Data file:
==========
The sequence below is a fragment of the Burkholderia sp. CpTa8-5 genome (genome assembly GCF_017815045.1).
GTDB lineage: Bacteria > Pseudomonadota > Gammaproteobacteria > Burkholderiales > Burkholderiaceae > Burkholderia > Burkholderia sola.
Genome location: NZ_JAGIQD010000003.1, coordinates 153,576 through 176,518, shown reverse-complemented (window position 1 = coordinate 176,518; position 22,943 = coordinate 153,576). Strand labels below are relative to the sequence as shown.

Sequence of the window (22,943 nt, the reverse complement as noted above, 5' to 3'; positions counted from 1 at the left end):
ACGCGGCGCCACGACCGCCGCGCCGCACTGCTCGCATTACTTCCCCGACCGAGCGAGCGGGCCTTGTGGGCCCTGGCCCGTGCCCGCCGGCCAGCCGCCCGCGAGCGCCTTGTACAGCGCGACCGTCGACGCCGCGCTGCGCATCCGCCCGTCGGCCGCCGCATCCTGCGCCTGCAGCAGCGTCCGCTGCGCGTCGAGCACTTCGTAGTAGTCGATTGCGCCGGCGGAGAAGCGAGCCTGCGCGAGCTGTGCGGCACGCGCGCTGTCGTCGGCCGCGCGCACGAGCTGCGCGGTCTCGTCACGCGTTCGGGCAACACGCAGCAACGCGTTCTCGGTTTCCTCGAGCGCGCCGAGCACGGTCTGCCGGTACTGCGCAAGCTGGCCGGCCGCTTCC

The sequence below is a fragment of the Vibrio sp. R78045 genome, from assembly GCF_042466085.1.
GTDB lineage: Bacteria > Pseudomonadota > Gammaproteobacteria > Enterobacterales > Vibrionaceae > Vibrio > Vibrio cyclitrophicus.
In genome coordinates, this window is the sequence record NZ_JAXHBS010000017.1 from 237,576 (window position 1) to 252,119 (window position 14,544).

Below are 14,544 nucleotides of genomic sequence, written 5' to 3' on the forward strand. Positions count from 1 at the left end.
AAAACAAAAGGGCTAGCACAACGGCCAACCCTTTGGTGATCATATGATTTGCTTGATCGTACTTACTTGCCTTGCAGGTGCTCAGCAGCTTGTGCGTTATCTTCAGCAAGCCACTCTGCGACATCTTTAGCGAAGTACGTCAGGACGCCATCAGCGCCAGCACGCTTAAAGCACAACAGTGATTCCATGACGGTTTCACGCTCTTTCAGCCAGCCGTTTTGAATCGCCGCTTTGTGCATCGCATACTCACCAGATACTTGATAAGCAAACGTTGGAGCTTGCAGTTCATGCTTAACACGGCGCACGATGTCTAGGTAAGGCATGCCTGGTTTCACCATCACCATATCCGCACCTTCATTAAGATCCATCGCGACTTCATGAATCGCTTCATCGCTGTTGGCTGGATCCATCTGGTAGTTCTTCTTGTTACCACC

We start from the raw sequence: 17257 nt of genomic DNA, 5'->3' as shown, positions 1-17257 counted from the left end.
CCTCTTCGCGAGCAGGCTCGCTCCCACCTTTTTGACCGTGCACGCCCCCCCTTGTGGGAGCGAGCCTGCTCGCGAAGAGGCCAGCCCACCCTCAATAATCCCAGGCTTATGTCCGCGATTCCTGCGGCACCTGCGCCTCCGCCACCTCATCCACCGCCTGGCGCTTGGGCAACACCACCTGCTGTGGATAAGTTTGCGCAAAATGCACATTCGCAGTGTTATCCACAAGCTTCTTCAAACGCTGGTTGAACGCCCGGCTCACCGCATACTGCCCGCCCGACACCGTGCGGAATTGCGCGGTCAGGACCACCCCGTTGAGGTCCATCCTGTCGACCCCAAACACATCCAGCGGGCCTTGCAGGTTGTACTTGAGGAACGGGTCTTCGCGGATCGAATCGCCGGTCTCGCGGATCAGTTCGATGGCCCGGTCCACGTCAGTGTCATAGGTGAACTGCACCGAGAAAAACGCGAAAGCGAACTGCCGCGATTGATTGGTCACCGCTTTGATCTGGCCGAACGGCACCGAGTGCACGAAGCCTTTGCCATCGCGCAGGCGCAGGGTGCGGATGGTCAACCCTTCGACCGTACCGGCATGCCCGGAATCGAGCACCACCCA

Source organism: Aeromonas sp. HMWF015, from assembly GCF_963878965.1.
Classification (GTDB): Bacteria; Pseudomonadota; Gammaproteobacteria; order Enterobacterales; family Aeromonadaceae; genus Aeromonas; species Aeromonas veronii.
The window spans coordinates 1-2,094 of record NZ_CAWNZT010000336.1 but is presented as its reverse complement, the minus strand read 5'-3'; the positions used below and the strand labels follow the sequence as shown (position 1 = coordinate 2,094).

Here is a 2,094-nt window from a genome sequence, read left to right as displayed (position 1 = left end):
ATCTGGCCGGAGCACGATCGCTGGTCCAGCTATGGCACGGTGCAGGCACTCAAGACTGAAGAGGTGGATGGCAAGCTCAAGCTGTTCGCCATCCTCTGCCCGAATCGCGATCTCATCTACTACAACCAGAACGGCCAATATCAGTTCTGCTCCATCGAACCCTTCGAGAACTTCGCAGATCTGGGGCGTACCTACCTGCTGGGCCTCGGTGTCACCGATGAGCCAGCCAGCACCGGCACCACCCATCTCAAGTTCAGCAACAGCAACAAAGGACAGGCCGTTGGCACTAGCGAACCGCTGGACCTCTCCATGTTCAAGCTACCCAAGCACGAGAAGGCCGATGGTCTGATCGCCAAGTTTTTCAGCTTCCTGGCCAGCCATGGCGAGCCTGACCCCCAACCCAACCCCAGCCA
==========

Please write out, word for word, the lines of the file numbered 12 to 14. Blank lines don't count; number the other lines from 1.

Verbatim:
CCTCTTCGCGAGCAGGCTCGCTCCCACCTTTTTGACCGTGCACGCCCCCCCTTGTGGGAGCGAGCCTGCTCGCGAAGAGGCCAGCCCACCCTCAATAATCCCAGGCTTATGTCCGCGATTCCTGCGGCACCTGCGCCTCCGCCACCTCATCCACCGCCTGGCGCTTGGGCAACACCACCTGCTGTGGATAAGTTTGCGCAAAATGCACATTCGCAGTGTTATCCACAAGCTTCTTCAAACGCTGGTTGAACGCCCGGCTCACCGCATACTGCCCGCCCGACACCGTGCGGAATTGCGCGGTCAGGACCACCCCGTTGAGGTCCATCCTGTCGACCCCAAACACATCCAGCGGGCCTTGCAGGTTGTACTTGAGGAACGGGTCTTCGCGGATCGAATCGCCGGTCTCGCGGATCAGTTCGATGGCCCGGTCCACGTCAGTGTCATAGGTGAACTGCACCGAGAAAAACGCGAAAGCGAACTGCCGCGATTGATTGGTCACCGCTTTGATCTGGCCGAACGGCACCGAGTGCACGAAGCCTTTGCCATCGCGCAGGCGCAGGGTGCGGATGGTCAACCCTTCGACCGTACCGGCATGCCCGGAATCGAGCACCACCCA

Source organism: Aeromonas sp. HMWF015, from assembly GCF_963878965.1.
Classification (GTDB): Bacteria; Pseudomonadota; Gammaproteobacteria; order Enterobacterales; family Aeromonadaceae; genus Aeromonas; species Aeromonas veronii.